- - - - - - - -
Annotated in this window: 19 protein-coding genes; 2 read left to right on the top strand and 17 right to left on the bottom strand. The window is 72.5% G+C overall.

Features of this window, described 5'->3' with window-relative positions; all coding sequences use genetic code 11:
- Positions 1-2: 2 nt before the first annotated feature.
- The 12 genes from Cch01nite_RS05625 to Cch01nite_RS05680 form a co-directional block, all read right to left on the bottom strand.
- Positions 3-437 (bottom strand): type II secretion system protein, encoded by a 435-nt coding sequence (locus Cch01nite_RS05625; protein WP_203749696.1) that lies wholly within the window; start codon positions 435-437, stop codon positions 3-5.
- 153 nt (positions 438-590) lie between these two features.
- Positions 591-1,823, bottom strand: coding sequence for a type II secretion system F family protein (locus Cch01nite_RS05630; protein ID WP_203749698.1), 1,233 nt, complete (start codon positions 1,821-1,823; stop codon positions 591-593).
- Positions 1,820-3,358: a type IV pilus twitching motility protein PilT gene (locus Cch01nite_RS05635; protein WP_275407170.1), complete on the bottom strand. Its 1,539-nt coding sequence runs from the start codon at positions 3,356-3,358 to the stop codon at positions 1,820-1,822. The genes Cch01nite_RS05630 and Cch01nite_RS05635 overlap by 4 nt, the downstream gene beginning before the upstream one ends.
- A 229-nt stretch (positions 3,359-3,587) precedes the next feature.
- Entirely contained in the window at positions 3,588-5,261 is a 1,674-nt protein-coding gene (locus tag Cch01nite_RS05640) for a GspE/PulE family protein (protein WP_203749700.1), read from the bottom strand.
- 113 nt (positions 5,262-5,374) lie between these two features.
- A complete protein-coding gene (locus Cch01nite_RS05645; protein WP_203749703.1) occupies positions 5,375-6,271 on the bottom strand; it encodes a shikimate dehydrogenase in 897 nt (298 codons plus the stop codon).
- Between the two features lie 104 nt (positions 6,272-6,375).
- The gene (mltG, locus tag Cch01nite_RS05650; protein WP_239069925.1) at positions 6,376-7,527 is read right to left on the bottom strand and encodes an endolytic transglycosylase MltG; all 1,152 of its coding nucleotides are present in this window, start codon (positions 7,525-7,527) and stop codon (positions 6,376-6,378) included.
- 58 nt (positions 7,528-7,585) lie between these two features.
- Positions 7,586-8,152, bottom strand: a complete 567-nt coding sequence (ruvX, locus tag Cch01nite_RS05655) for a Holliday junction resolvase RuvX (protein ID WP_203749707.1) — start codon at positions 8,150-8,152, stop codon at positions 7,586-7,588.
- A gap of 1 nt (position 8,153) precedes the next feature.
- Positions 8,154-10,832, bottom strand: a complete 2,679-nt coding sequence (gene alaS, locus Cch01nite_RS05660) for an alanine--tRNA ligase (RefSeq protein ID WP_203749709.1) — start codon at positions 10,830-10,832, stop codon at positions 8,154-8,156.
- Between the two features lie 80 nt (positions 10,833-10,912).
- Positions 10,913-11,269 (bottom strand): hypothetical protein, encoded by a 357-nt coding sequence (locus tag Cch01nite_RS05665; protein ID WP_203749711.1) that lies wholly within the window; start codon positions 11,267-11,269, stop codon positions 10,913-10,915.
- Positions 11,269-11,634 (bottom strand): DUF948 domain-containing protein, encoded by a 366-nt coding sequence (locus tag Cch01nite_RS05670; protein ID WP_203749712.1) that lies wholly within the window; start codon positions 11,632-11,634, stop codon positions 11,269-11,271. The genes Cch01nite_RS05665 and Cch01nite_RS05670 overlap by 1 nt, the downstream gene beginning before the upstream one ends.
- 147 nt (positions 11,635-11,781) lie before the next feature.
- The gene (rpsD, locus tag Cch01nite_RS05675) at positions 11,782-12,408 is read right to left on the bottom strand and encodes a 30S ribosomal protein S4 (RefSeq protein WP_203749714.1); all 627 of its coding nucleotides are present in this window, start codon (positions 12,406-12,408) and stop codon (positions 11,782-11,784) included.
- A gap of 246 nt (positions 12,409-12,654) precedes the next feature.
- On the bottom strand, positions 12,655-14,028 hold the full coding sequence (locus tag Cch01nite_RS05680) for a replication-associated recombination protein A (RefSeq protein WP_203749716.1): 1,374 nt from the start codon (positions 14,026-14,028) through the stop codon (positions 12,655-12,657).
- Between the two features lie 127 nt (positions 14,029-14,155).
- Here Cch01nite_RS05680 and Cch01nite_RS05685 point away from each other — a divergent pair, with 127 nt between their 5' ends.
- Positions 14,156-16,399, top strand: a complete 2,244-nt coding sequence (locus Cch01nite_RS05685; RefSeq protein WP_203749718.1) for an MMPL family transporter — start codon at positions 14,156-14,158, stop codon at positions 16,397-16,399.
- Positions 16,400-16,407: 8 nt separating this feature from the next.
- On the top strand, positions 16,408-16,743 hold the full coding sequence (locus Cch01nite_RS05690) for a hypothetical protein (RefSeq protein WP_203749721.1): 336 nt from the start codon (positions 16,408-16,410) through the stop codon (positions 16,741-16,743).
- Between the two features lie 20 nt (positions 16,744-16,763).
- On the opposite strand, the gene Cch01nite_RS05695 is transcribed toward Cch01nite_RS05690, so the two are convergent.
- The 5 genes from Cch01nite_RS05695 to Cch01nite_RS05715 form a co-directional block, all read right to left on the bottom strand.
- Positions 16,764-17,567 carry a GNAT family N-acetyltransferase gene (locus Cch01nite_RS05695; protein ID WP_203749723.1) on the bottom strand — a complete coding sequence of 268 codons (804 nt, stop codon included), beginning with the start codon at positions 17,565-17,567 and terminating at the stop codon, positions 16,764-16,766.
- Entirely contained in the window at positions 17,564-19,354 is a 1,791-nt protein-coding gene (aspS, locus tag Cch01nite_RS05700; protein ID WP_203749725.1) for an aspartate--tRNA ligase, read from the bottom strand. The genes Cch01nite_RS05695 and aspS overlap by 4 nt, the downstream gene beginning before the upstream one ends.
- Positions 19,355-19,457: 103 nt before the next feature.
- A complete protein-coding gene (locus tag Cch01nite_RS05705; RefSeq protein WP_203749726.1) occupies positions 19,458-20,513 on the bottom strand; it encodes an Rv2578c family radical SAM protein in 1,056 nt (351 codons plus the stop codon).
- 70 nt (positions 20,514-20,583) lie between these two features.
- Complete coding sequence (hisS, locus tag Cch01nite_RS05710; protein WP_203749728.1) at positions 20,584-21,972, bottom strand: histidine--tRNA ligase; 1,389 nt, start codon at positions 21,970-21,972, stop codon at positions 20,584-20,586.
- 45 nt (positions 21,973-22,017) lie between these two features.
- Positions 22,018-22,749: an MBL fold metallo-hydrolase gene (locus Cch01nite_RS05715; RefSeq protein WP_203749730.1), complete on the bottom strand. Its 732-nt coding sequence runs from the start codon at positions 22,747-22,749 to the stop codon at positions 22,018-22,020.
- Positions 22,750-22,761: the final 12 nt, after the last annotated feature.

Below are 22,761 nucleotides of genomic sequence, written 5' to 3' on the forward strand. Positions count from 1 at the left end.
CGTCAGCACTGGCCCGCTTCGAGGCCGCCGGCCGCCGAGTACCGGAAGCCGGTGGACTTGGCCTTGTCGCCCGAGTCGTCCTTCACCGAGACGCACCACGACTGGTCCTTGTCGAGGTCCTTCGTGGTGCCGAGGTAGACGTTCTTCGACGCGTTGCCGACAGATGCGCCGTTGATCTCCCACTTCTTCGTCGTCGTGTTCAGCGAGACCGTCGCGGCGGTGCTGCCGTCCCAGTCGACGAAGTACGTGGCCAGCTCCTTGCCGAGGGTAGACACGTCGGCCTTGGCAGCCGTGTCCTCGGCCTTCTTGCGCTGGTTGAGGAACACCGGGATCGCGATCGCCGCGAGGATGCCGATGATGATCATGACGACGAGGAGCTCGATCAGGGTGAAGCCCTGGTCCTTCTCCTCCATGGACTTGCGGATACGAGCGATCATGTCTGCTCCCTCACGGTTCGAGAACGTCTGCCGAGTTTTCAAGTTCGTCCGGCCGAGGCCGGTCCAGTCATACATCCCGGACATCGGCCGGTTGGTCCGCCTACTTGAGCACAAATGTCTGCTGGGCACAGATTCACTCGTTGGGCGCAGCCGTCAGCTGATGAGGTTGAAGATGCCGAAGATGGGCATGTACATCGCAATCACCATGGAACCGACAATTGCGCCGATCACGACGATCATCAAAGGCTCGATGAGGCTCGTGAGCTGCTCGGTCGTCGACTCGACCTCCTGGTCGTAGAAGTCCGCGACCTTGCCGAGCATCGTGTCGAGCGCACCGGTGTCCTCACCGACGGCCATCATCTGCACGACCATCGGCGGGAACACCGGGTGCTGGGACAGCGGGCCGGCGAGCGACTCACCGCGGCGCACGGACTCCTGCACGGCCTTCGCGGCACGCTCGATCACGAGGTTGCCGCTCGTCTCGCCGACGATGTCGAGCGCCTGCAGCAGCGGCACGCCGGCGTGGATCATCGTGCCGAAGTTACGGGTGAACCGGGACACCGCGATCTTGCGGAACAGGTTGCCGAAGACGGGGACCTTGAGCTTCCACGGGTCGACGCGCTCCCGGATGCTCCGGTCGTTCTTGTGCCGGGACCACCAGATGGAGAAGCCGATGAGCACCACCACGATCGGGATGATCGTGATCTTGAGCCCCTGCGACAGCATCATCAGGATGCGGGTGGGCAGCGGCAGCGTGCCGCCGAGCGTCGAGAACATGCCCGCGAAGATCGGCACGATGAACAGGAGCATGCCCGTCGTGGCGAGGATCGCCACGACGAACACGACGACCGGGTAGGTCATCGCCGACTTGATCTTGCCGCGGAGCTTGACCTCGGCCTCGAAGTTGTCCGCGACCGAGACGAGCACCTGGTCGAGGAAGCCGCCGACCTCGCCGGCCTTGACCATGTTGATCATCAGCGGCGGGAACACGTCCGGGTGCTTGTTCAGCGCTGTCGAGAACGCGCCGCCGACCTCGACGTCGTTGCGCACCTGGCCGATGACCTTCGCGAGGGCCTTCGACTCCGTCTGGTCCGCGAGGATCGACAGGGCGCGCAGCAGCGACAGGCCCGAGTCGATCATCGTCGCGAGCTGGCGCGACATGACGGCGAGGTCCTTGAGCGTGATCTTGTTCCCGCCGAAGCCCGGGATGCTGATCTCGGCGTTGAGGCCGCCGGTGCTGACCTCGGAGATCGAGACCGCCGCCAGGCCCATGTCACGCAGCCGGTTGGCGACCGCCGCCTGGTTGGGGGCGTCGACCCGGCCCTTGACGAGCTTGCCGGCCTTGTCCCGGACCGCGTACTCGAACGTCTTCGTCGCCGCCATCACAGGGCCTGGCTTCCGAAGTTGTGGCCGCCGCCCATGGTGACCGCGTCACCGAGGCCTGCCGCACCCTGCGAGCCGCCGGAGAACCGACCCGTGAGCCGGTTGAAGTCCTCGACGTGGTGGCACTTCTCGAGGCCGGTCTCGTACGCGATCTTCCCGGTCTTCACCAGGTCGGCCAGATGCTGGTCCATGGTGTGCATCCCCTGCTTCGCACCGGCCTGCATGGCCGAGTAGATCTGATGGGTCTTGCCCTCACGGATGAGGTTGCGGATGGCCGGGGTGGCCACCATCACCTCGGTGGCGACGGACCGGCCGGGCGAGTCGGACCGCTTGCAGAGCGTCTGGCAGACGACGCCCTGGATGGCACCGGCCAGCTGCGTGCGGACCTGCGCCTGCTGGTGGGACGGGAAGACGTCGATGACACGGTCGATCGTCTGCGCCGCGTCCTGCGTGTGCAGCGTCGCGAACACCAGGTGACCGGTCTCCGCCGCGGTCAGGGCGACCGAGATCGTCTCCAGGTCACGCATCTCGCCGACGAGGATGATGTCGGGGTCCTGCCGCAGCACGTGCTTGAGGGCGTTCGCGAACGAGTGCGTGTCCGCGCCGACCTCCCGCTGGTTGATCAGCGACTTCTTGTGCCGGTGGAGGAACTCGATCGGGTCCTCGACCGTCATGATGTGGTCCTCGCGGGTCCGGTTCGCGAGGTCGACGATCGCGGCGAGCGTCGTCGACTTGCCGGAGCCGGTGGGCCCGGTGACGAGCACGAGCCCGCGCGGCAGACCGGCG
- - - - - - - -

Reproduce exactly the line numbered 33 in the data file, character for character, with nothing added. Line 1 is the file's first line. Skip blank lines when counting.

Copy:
- The 5 genes from Cch01nite_RS05695 to Cch01nite_RS05715 form a co-directional block, all read right to left on the bottom strand.